Logan Circle, also known as Logan Square, is an open-space park in Center City Philadelphia's northwest quadrant and one of the five original planned squares laid out on the city grid. The circle itself exists within the original bounds of the square; the names Logan Square and Logan Circle are used interchangeably when referring to the park. The park is the focal point of the eponymous neighborhood. Originally called "Northwest Square," the park had a somewhat gruesome history as a site of public executions and burial plots until the early Nineteenth Century. In 1825, it was renamed Logan Square after Philadelphia statesman James Logan. In June 1864, temporary buildings were built on the square and it was the site of the Great Sanitary Fair, a 2-week exposition that raised US$1,046,859 to buy medicine and bandages for Union troops during the American Civil War. President Abraham Lincoln visited the fair.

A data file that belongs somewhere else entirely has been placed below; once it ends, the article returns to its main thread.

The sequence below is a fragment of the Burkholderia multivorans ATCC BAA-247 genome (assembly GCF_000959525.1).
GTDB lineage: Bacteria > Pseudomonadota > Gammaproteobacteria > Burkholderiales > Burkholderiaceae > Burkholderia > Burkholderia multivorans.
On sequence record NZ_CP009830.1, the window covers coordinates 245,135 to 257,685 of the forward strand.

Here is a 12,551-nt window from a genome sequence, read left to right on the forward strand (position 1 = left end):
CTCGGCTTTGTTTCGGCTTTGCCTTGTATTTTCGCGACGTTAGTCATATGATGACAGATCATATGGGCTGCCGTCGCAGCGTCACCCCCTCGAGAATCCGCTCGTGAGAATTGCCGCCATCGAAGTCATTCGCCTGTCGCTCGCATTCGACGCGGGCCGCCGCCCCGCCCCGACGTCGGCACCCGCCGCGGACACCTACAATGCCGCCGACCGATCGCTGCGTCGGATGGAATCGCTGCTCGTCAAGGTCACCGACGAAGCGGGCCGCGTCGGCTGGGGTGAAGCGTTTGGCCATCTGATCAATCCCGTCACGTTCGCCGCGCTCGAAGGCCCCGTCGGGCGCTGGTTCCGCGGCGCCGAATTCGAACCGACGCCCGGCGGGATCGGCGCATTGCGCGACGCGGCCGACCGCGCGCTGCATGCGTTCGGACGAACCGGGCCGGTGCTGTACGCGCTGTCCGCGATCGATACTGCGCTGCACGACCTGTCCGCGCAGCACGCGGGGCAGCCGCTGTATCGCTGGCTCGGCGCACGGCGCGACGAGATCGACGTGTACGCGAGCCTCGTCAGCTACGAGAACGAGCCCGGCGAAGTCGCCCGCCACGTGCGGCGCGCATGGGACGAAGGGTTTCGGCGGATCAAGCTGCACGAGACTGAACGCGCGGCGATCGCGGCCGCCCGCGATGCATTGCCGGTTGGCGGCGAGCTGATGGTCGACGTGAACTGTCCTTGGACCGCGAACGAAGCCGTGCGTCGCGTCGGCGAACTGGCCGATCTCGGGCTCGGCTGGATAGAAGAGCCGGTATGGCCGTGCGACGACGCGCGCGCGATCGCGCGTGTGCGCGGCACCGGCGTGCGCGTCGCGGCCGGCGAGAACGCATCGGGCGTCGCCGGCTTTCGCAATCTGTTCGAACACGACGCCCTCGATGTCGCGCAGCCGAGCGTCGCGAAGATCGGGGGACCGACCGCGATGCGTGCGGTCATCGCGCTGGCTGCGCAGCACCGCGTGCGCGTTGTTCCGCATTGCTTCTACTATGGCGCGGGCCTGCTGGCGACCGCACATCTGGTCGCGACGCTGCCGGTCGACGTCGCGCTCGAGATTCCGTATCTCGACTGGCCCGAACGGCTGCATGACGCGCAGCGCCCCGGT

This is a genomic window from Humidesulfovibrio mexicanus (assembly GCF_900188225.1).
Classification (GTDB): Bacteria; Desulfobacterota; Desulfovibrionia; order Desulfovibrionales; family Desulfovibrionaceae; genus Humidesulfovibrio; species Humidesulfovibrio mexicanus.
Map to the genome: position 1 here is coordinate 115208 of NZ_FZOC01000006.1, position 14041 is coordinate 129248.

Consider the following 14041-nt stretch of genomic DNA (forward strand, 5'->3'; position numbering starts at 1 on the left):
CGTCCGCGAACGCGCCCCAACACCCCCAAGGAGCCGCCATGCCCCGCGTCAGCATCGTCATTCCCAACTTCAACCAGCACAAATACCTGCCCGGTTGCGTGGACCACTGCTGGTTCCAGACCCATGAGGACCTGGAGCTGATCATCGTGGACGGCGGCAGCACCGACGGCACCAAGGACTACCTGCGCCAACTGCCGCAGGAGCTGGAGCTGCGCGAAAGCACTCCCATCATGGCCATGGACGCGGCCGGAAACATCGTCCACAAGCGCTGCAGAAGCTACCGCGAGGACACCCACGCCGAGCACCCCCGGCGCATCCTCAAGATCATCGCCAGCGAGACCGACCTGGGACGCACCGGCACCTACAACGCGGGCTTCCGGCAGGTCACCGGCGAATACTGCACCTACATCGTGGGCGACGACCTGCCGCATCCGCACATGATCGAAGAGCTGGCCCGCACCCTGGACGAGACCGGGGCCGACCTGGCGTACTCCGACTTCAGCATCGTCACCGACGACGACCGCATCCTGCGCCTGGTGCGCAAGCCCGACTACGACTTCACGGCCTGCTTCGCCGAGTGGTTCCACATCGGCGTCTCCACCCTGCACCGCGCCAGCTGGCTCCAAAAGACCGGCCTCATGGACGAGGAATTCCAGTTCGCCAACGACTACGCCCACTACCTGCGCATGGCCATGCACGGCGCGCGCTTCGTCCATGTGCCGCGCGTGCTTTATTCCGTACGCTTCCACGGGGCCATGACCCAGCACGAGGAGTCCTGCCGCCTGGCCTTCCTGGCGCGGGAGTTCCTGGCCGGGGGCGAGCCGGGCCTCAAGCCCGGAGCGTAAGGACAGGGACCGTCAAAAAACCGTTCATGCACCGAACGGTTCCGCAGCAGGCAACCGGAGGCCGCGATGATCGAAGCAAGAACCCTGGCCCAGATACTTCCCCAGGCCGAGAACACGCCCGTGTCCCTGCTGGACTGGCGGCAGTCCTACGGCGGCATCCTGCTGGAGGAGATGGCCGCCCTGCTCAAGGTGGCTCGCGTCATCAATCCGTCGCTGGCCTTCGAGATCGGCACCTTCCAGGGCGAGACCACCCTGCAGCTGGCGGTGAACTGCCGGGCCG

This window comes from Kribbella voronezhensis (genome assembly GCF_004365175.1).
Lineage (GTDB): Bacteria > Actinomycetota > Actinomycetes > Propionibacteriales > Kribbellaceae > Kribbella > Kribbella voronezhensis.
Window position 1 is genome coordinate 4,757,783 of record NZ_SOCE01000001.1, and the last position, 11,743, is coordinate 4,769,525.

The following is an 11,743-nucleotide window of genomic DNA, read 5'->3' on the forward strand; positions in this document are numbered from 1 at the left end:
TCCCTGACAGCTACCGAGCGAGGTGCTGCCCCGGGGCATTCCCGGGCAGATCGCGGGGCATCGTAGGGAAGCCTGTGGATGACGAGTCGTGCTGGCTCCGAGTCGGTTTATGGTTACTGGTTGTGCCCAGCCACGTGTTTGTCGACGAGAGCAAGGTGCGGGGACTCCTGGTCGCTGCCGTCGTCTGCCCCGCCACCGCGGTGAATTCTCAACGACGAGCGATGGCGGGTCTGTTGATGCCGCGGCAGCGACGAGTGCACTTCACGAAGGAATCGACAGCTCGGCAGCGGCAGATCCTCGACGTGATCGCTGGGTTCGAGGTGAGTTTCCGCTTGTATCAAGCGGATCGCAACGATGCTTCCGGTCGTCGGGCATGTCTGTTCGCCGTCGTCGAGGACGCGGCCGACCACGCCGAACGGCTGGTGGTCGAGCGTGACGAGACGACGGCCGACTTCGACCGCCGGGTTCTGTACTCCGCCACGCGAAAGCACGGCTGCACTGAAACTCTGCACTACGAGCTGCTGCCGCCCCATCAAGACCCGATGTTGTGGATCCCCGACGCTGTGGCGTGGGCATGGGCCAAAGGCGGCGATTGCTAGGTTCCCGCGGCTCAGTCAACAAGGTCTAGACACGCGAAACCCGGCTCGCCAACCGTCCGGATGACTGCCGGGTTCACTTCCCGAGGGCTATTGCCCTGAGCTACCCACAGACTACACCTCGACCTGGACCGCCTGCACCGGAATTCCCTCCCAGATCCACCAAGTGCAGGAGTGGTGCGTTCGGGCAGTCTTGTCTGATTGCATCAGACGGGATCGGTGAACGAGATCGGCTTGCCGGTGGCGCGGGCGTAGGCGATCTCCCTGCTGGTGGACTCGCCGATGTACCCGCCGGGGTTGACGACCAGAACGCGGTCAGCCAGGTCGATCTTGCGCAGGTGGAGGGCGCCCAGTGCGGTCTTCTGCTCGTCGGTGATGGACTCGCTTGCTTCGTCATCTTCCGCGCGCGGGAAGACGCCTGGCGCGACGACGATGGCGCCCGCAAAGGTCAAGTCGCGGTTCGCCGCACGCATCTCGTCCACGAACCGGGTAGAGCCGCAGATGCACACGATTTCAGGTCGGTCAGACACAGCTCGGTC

Sight description based on wikipedia
Thaddeus Kosciuszko Statue

5) Thaddeus Kosciuszko Statue

The Thaddeus Kosciuszko Statue is located on the southwest corner of 18th Street and Benjamin Franklin Parkway. Founded in 1979, this statue commemorates Thaddeus Kosciuszko, a Polish-Lithuanian general and military leader. The statue was a gift from Poland, dedicated to Polish Americans.

6) LOVE Park (must see)

LOVE is a sculpture by American artist Robert Indiana. It consists of the letters LO (with the O canted sideways) over the letters VE. The image was originally designed as a Christmas card for the Museum of Modern Art in 1964. The original three-dimensional version of LOVE is made of COR-TEN steel and has been on exhibit at the Indianapolis Museum of Art since 1970. The LOVE design has been reproduced in a variety of formats. Likewise, the sculpture has been recreated in multiple versions and a variety of colors, and is now on display around the world.
Sight description based on wikipedia